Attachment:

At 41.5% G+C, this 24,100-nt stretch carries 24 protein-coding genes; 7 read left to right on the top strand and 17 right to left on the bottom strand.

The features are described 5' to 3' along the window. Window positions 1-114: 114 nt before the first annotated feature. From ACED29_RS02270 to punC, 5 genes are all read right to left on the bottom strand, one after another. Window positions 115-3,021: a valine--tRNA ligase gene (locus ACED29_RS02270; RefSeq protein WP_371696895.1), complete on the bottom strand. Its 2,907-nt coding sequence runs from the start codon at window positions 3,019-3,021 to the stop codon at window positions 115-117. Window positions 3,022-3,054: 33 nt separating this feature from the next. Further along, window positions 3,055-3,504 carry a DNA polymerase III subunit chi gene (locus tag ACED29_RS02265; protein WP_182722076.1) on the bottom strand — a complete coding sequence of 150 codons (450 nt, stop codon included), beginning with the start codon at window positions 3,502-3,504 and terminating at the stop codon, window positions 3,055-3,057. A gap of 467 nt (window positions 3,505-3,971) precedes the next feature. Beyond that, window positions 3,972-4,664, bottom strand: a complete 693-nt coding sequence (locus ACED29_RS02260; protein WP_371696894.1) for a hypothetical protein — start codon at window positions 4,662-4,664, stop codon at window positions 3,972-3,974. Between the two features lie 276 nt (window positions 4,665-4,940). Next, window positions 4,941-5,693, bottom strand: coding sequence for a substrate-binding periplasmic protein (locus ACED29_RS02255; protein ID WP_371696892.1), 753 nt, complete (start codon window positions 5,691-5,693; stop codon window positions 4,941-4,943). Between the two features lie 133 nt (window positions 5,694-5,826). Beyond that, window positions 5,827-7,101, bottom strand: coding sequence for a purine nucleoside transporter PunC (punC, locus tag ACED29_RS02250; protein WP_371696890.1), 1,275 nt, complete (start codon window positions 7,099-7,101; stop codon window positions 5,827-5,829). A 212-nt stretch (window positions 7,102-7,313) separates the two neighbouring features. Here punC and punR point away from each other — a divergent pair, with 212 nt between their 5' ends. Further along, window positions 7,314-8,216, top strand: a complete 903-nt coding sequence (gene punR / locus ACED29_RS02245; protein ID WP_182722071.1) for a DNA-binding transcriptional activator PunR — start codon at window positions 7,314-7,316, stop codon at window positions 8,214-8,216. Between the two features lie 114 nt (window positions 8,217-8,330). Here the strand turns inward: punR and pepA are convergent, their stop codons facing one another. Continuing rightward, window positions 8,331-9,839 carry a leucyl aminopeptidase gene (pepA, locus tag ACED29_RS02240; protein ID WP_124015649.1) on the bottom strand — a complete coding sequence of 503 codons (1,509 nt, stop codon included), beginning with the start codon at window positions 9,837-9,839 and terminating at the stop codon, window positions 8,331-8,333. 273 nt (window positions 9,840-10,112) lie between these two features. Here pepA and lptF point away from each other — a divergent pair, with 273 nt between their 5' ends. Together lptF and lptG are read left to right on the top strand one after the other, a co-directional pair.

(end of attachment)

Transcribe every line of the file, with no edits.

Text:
At 41.5% G+C, this 24,100-nt stretch carries 24 protein-coding genes; 7 read left to right on the top strand and 17 right to left on the bottom strand.

The features are described 5' to 3' along the window. Window positions 1-114: 114 nt before the first annotated feature. From ACED29_RS02270 to punC, 5 genes are all read right to left on the bottom strand, one after another. Window positions 115-3,021: a valine--tRNA ligase gene (locus ACED29_RS02270; RefSeq protein WP_371696895.1), complete on the bottom strand. Its 2,907-nt coding sequence runs from the start codon at window positions 3,019-3,021 to the stop codon at window positions 115-117. Window positions 3,022-3,054: 33 nt separating this feature from the next. Further along, window positions 3,055-3,504 carry a DNA polymerase III subunit chi gene (locus tag ACED29_RS02265; protein WP_182722076.1) on the bottom strand — a complete coding sequence of 150 codons (450 nt, stop codon included), beginning with the start codon at window positions 3,502-3,504 and terminating at the stop codon, window positions 3,055-3,057. A gap of 467 nt (window positions 3,505-3,971) precedes the next feature. Beyond that, window positions 3,972-4,664, bottom strand: a complete 693-nt coding sequence (locus ACED29_RS02260; protein WP_371696894.1) for a hypothetical protein — start codon at window positions 4,662-4,664, stop codon at window positions 3,972-3,974. Between the two features lie 276 nt (window positions 4,665-4,940). Next, window positions 4,941-5,693, bottom strand: coding sequence for a substrate-binding periplasmic protein (locus ACED29_RS02255; protein ID WP_371696892.1), 753 nt, complete (start codon window positions 5,691-5,693; stop codon window positions 4,941-4,943). Between the two features lie 133 nt (window positions 5,694-5,826). Beyond that, window positions 5,827-7,101, bottom strand: coding sequence for a purine nucleoside transporter PunC (punC, locus tag ACED29_RS02250; protein WP_371696890.1), 1,275 nt, complete (start codon window positions 7,099-7,101; stop codon window positions 5,827-5,829). A 212-nt stretch (window positions 7,102-7,313) separates the two neighbouring features. Here punC and punR point away from each other — a divergent pair, with 212 nt between their 5' ends. Further along, window positions 7,314-8,216, top strand: a complete 903-nt coding sequence (gene punR / locus ACED29_RS02245; protein ID WP_182722071.1) for a DNA-binding transcriptional activator PunR — start codon at window positions 7,314-7,316, stop codon at window positions 8,214-8,216. Between the two features lie 114 nt (window positions 8,217-8,330). Here the strand turns inward: punR and pepA are convergent, their stop codons facing one another. Continuing rightward, window positions 8,331-9,839 carry a leucyl aminopeptidase gene (pepA, locus tag ACED29_RS02240; protein ID WP_124015649.1) on the bottom strand — a complete coding sequence of 503 codons (1,509 nt, stop codon included), beginning with the start codon at window positions 9,837-9,839 and terminating at the stop codon, window positions 8,331-8,333. 273 nt (window positions 9,840-10,112) lie between these two features. Here pepA and lptF point away from each other — a divergent pair, with 273 nt between their 5' ends. Together lptF and lptG are read left to right on the top strand one after the other, a co-directional pair.